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The death of high heels: Why the flat is back


Fashion journalist and author, Lauren Goldstein Crowe, charts the recent death of three and four-inchers

Photography: David Newton

I have some amazing heels in my wardrobe: Alaïa black suede platform Mary-Janes; silver satin Manolo Blahniks that tie around the ankle like ballet slippers, but with 10cm heels; the YSL gladiator sandals by Tom Ford (when then-editor of French Vogue Carine Roitfeld saw me wearing them after the show, I swear I heard her growl).

With a full-time job in fashion for Time magazine (as well as the odd story for Vogue and Harper’s Bazaar) I used to wear heels every day. Having suffered through childhood as the tall, awkward girl, it seemed unfair to lose what finally became an advantage just because other women wore heels. Heels didn’t give me power, but the absence of heels made me feel average. Despite this, I was never really comfortable in heels. Inevitably, my beloved shoes would end up in the back of the car hired to shuffle me around shows, or in the coat-check of a bar. I would go out in heels, but I would come home in flats.

I began to search for flats as amazing as the heels I’d acquired and struck gold in unusual places: leather slides in the men’s department of Barneys; hiking boots I found skiing in the Dolomites. When I bought my Robert Clergerie brogues, the assistant said I’d have them forever – 20 years later I’m still wearing them.

Fortunately, fashion has caught up just when I needed to replenish my supply. The s/s 2014 runways showed more flats than I’ve seen in a decade. Espadrilles at Valentino, surf sandals at Prada, gold-toe loafers at Marni. Birkenstock has been dubbed brand of the year. It’s a brave new world.

In the end two things made me give up heels for good. Firstly, they went completely over the top. From the mid- 2000s, designers seemed engaged in a race to produce shoes that were the most wacky and, ergo, dangerous. I hated them for what they would do to women. Alexander McQueen’s 12-inch Armadillo shoes, shown in 2010, were so extreme some models wouldn’t wear them. Then fashion gave us 23-inch shoes with no heels at all.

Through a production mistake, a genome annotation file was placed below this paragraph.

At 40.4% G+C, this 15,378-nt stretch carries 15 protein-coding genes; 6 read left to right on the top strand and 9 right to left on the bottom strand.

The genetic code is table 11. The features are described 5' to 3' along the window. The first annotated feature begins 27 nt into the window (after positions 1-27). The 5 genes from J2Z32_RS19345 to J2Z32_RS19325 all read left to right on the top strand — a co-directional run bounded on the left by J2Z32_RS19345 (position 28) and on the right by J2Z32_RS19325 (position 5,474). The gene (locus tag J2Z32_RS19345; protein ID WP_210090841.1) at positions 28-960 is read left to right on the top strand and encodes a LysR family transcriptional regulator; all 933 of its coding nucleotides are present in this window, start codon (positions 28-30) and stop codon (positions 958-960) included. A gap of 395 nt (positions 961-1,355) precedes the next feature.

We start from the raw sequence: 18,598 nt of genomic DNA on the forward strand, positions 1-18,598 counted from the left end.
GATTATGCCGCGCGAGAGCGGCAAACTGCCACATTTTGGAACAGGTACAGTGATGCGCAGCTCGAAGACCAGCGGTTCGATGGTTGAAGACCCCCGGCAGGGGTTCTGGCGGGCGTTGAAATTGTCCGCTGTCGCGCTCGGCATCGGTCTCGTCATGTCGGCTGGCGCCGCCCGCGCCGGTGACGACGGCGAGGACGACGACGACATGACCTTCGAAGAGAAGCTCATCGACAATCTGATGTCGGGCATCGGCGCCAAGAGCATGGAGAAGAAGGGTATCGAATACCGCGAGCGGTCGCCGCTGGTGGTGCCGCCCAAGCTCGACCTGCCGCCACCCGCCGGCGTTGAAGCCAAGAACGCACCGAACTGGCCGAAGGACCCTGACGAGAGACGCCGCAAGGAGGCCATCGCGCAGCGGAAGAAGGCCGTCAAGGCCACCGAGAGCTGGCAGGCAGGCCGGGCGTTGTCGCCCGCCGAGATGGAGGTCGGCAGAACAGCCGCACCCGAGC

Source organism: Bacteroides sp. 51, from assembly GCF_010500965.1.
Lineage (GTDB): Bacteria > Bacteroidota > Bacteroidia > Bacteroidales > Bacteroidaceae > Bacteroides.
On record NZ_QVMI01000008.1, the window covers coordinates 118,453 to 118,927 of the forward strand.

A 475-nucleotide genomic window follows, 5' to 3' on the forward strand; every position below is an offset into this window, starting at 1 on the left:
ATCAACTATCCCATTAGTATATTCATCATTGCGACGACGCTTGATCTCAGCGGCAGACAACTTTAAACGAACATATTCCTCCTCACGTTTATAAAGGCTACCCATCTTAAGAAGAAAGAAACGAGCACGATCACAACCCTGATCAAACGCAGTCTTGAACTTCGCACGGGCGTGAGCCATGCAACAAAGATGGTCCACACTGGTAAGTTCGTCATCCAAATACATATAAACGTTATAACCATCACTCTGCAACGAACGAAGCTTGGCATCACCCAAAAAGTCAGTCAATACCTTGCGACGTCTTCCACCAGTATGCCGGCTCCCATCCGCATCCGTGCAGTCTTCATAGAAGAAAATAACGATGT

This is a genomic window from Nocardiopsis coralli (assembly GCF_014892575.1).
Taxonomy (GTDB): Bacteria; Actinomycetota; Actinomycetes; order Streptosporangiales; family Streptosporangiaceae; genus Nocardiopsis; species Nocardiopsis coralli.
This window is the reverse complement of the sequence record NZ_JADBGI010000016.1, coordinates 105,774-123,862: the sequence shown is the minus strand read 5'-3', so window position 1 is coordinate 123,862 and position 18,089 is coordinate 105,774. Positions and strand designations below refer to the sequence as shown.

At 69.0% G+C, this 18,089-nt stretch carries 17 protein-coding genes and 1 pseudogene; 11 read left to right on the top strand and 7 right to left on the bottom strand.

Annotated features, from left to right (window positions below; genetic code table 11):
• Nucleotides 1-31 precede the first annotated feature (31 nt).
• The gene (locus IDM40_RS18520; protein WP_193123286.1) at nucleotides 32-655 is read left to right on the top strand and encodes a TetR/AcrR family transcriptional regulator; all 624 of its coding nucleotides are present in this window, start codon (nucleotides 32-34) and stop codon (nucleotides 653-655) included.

Secondly, my role models changed – chatting to Bella Freud at a gallery opening, I felt overdressed in heels. At shows, I was more interested by Grace Coddington’s black sneakers than her assistants’ Blahniks.

I suddenly realised cool women don’t wear heels. Stella McCartney, definitely a cool girl, said, “There is something about having the confidence to wear a shoe that is not 10 inches tall that sends a message. I think there is something modern and cool about a flat man’s shoe for a woman, a certain attitude in that masculinity and it reflects who you are and not who you are trying to be.”

Standing tall

Not all of my friends have seen the light. Last winter, I went to [London nightclub] Loulou’s with a gaggle of beautiful 20-something women, all in ultra-high Christian Louboutins. The came, they sat, and... they sat. They were able to get from taxi to sofa and that was it.

Women have been sacrificing comfort for fashion pretty much as long as shoes have been around. Before the advent of steel allowed narrow heels, women in China and Europe wore platforms, known as chopines. In the 16th century, it was aristocratic men who wore riding boots with heels to keep their feet in stirrups. Women picked up on the trend when Catherine de Medici wore heels at her wedding in 1533 and so, heels became a sign of status. Most of us didn’t take to them until Christian Dior’s New Look after World War Two.

Heels have appeared in nearly every conceivable shape ever since. But it’s the stiletto that is still seen as the sexiest incarnation. Why? Designers will say they change the way a woman walks. Feminists will say this too, but that it’s the lack of mobility that appeals to men’s baser instincts.

I’d like to see the new love for the flat as an era of empowerment for women. But deep in my heart, I know that’s not the case. “I think it’s inevitable that the fashion pendulum, having swung so far to one extreme, should come back,” said Paula Reed, creative director of Mytheresa.com. “For the past seasons, designers have shifted their focus from extreme platforms to the kitten heel and now we have come back down to earth with a run of super chic flats.”

Flats are a trend, nothing more – we’ll soon be lusting over heels again. But, for now, here’s how to go without. First, wear flats without apology. Roll up your jeans, pair them with skirts of any length, buy suits with cropped trousers. Second, worry more about fabric than shape. Pink brogues go well with shorts. Leather trainers give edge to a suit. Gladiator sandals remove the saccharine from summer dresses. And don’t worry about height. In my book, any sole that keeps your foot horizontal counts as a flat. Nearly all of the trends (pointy toes, espadrilles, loafers…) come in a platform option. Here’s some more advice: stock up now. They’re going to have to see you through many highheeled seasons to come.



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